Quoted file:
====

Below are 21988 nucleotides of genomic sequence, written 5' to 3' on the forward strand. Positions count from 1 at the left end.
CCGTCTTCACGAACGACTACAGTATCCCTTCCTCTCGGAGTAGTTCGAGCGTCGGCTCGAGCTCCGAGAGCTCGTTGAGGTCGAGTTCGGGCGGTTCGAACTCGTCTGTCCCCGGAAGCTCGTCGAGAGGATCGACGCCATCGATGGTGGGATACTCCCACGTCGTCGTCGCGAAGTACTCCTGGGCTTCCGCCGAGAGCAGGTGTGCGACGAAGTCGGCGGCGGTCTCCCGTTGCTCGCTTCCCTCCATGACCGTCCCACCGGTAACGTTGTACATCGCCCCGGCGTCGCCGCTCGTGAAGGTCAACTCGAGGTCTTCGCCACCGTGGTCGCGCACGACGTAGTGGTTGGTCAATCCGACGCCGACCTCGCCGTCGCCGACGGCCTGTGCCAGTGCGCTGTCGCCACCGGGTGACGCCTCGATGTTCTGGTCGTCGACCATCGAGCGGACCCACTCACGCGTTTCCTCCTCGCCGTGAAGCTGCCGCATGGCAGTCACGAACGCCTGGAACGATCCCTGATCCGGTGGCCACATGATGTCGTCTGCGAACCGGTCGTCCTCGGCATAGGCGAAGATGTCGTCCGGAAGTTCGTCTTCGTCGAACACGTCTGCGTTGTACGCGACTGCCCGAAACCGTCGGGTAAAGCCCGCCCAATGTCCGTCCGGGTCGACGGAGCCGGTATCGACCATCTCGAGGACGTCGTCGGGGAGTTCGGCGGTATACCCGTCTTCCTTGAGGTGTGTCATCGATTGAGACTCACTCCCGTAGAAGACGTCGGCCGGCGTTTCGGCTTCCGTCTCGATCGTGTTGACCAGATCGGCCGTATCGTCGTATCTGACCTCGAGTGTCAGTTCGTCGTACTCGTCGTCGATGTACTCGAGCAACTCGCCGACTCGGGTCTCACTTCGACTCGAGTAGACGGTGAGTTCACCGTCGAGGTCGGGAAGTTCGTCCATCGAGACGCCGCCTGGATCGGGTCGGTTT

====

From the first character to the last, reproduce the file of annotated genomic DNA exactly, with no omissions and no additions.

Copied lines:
Below are 21988 nucleotides of genomic sequence, written 5' to 3' on the forward strand. Positions count from 1 at the left end.
CCGTCTTCACGAACGACTACAGTATCCCTTCCTCTCGGAGTAGTTCGAGCGTCGGCTCGAGCTCCGAGAGCTCGTTGAGGTCGAGTTCGGGCGGTTCGAACTCGTCTGTCCCCGGAAGCTCGTCGAGAGGATCGACGCCATCGATGGTGGGATACTCCCACGTCGTCGTCGCGAAGTACTCCTGGGCTTCCGCCGAGAGCAGGTGTGCGACGAAGTCGGCGGCGGTCTCCCGTTGCTCGCTTCCCTCCATGACCGTCCCACCGGTAACGTTGTACATCGCCCCGGCGTCGCCGCTCGTGAAGGTCAACTCGAGGTCTTCGCCACCGTGGTCGCGCACGACGTAGTGGTTGGTCAATCCGACGCCGACCTCGCCGTCGCCGACGGCCTGTGCCAGTGCGCTGTCGCCACCGGGTGACGCCTCGATGTTCTGGTCGTCGACCATCGAGCGGACCCACTCACGCGTTTCCTCCTCGCCGTGAAGCTGCCGCATGGCAGTCACGAACGCCTGGAACGATCCCTGATCCGGTGGCCACATGATGTCGTCTGCGAACCGGTCGTCCTCGGCATAGGCGAAGATGTCGTCCGGAAGTTCGTCTTCGTCGAACACGTCTGCGTTGTACGCGACTGCCCGAAACCGTCGGGTAAAGCCCGCCCAATGTCCGTCCGGGTCGACGGAGCCGGTATCGACCATCTCGAGGACGTCGTCGGGGAGTTCGGCGGTATACCCGTCTTCCTTGAGGTGTGTCATCGATTGAGACTCACTCCCGTAGAAGACGTCGGCCGGCGTTTCGGCTTCCGTCTCGATCGTGTTGACCAGATCGGCCGTATCGTCGTATCTGACCTCGAGTGTCAGTTCGTCGTACTCGTCGTCGATGTACTCGAGCAACTCGCCGACTCGGGTCTCACTTCGACTCGAGTAGACGGTGAGTTCACCGTCGAGGTCGGGAAGTTCGTCCATCGAGACGCCGCCTGGATCGGGTCGGTTT